[Interest] Guide me through the Qt offerings for GUIs

Jason H jhihn at gmx.com
Wed Apr 21 11:31:25 CEST 2021

I am ambidextrous when it comes to Quick and Widgets.
If you want it to look modern, use Quick. If you want more business-retro, use widgets. Widgets still has better UX, but it is not as bad as it used to be. 

You can do what you want in Quick, with C++ QQuickImageProvider subclass.  It's a little head-scratchy at first, but it works well. Using an Image, I pass the data in via source property URL and generate the image for that data. (My stuff doesn't update frequently, so I send all the data. You'll probably allocate a resources and update the data separately)

> Sent: Thursday, April 15, 2021 at 12:25 PM
> From: "Rui Oliveira" <ruilvo at hotmail.com>
> To: "Qt Interest" <interest at qt-project.org>
> Subject: [Interest] Guide me through the Qt offerings for GUIs
> Hey,
> As per the title implies, I would like some comments on the GUI 
> offerings Qt currently has.
> I'll share my own assessments and needs, and I'd like very much to hear 
> your comments.
> So:
> I want to write a desktop application. This desktop application would 
> not involve displaying lists of things, which seems to be what all 
> tutorials/guides/courses are about, especially on the QML side. This 
> application would involve some "custom graphics", namely a FFT display, 
> and a "waterfall" display. You can google for "GQRX" and you'll know 
> what I want.
> And then I looked at Qt, and:
> First thing I have looked at were QWidgets. I feel comfortable staying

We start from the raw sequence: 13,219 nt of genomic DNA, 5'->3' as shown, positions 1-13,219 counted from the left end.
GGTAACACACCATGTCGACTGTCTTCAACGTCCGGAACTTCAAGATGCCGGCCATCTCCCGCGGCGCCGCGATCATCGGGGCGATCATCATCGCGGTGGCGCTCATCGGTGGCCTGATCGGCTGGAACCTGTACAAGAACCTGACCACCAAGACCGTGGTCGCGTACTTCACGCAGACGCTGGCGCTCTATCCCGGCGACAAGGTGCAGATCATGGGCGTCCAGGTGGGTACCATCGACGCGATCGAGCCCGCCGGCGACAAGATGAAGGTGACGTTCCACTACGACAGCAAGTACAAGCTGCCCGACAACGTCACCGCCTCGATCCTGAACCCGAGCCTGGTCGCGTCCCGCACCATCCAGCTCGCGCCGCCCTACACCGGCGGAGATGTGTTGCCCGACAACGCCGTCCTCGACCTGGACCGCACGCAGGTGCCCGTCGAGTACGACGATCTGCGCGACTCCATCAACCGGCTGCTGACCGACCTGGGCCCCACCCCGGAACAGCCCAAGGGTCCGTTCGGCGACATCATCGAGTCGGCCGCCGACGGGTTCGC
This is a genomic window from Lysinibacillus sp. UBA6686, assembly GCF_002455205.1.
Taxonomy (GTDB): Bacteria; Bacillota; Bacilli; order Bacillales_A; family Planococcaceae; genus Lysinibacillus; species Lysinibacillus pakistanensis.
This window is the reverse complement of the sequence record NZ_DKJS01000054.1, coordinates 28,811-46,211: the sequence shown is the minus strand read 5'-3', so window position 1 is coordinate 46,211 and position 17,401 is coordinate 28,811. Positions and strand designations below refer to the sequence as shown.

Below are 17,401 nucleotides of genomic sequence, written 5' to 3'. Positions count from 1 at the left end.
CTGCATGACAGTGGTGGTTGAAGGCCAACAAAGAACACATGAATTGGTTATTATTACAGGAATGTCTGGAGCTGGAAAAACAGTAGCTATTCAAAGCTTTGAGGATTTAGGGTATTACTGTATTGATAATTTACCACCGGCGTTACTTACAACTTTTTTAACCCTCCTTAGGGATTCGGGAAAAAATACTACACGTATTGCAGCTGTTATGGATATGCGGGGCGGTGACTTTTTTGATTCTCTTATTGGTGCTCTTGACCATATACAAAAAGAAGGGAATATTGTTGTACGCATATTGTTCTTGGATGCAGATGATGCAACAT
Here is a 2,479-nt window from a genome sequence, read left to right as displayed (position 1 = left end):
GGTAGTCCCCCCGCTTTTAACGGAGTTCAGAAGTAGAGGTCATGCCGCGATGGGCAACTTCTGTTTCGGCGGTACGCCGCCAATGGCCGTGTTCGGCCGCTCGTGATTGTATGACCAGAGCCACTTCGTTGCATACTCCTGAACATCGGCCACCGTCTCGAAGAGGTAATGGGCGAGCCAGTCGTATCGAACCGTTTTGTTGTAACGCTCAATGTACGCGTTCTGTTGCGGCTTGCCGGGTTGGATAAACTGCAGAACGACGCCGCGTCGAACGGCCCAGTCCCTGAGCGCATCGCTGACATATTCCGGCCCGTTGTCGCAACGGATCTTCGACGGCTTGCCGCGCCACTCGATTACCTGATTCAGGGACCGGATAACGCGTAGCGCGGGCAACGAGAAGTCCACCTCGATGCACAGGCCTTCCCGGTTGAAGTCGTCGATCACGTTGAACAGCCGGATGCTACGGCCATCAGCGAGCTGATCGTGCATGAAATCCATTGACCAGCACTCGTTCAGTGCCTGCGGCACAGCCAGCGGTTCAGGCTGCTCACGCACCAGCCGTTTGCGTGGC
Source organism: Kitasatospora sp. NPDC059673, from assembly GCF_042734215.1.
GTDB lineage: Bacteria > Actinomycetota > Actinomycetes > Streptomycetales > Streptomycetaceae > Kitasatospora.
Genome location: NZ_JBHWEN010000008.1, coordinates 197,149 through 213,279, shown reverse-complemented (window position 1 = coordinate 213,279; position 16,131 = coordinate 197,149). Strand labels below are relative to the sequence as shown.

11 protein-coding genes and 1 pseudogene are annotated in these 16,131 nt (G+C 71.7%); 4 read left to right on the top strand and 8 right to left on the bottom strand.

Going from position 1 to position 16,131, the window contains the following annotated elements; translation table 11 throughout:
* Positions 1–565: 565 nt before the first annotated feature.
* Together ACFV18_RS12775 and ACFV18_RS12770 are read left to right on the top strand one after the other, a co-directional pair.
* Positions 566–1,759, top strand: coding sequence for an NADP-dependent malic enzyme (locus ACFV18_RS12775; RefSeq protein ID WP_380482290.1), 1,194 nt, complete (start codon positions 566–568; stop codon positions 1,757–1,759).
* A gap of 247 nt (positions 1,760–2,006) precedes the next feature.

> in the C++ domain. To implement said custom widgets I gave a shot to a 
> class inheriting from QOpenGLWidget. And honestly, the experience wasn't 
> bad at all!
> But, I feel very hesitant to start a project on QWidgets. It feels like 
> starting a project on dead tech. Although, I did watch Giuseppe 
> D’Angelo's talk in Qt Desktop Days 2020 (slides [1] 
> <https://www.qtdesktopdays.com/wp-content/uploads/2020/09/keynote.pdf>), 
> and looking at slide 19, there seem to be prospects of evolution. My 
> attention goes especially to "Accelerate widget rendering & compositing 
> through RHI". Will QWidgets really have a RHI backend? And a QRhiWidget 
> option? Or maybe just QWidget and everything HW accelerated? I can dream...
> I know QWidgets are no longer "interesting". Even KDE moved on from 
> them... And I understand that's not where the money is for now... Still, 
> I'd like some comments.
> Now, QML.
> Slide 25 of the same talk mentions native desktop styling for QQC2. I 
> can't find documentations on this. Are they already available yet? Also, 
> in the previous slide, "Planned in Qt 6.x: C++ API for Qt Quick 
> elements". Does this mean Qt Quick *without* QML?
> Also, in QML it seems to be very hard to have anything native-looking. I 
> looked at Qt Labs Platform [2] 
> <https://doc.qt.io/qt-6/qtlabsplatform-index.html> and things like the 
> right click menu aren't available on Windows, for example. Are there 
> plans to expand this?
> Either way, I'm quite divided. I'd like to hear your thoughts and 
> recommendations.
> In summary, it would seem that my options for the desktop with Qt are 
> two self-competing technologies: one "half-dead", one "3/4-baked"... I'd 
> really love to be wrong.
> Thank you for your time,
> Rui
> For those reading in plain text:
> [1] https://www.qtdesktopdays.com/wp-content/uploads/2020/09/keynote.pdf
> [2] https://doc.qt.io/qt-6/qtlabsplatform-index.html
> _______________________________________________
> Interest mailing list
> Interest at qt-project.org
> https://lists.qt-project.org/listinfo/interest

More information about the Interest mailing list